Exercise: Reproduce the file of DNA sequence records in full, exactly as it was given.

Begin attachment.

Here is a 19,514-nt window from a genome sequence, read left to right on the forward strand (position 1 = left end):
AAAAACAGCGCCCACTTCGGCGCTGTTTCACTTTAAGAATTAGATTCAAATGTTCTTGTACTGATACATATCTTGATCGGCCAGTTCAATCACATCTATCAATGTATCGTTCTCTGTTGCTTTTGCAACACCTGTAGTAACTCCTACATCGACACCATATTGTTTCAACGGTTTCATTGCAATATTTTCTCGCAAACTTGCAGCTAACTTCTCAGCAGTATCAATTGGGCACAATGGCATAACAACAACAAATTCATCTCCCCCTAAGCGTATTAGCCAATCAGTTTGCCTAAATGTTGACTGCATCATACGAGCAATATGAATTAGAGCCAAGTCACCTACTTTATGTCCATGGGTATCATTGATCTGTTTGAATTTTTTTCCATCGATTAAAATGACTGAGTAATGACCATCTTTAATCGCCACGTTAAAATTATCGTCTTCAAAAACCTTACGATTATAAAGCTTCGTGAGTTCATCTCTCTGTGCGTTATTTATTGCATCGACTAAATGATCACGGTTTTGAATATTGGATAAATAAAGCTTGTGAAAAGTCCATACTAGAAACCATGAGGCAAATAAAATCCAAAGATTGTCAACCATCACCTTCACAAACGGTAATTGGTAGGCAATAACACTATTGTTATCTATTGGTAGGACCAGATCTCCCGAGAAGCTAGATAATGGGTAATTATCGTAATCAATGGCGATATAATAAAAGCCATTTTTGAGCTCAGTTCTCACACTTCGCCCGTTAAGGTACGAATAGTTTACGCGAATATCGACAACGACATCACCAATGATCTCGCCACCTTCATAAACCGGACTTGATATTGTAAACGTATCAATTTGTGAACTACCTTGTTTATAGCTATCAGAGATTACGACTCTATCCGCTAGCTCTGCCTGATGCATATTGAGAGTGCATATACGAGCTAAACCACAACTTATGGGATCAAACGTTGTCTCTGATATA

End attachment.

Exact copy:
Here is a 19,514-nt window from a genome sequence, read left to right on the forward strand (position 1 = left end):
AAAAACAGCGCCCACTTCGGCGCTGTTTCACTTTAAGAATTAGATTCAAATGTTCTTGTACTGATACATATCTTGATCGGCCAGTTCAATCACATCTATCAATGTATCGTTCTCTGTTGCTTTTGCAACACCTGTAGTAACTCCTACATCGACACCATATTGTTTCAACGGTTTCATTGCAATATTTTCTCGCAAACTTGCAGCTAACTTCTCAGCAGTATCAATTGGGCACAATGGCATAACAACAACAAATTCATCTCCCCCTAAGCGTATTAGCCAATCAGTTTGCCTAAATGTTGACTGCATCATACGAGCAATATGAATTAGAGCCAAGTCACCTACTTTATGTCCATGGGTATCATTGATCTGTTTGAATTTTTTTCCATCGATTAAAATGACTGAGTAATGACCATCTTTAATCGCCACGTTAAAATTATCGTCTTCAAAAACCTTACGATTATAAAGCTTCGTGAGTTCATCTCTCTGTGCGTTATTTATTGCATCGACTAAATGATCACGGTTTTGAATATTGGATAAATAAAGCTTGTGAAAAGTCCATACTAGAAACCATGAGGCAAATAAAATCCAAAGATTGTCAACCATCACCTTCACAAACGGTAATTGGTAGGCAATAACACTATTGTTATCTATTGGTAGGACCAGATCTCCCGAGAAGCTAGATAATGGGTAATTATCGTAATCAATGGCGATATAATAAAAGCCATTTTTGAGCTCAGTTCTCACACTTCGCCCGTTAAGGTACGAATAGTTTACGCGAATATCGACAACGACATCACCAATGATCTCGCCACCTTCATAAACCGGACTTGATATTGTAAACGTATCAATTTGTGAACTACCTTGTTTATAGCTATCAGAGATTACGACTCTATCCGCTAGCTCTGCCTGATGCATATTGAGAGTGCATATACGAGCTAAACCACAACTTATGGGATCAAACGTTGTCTCTGATATA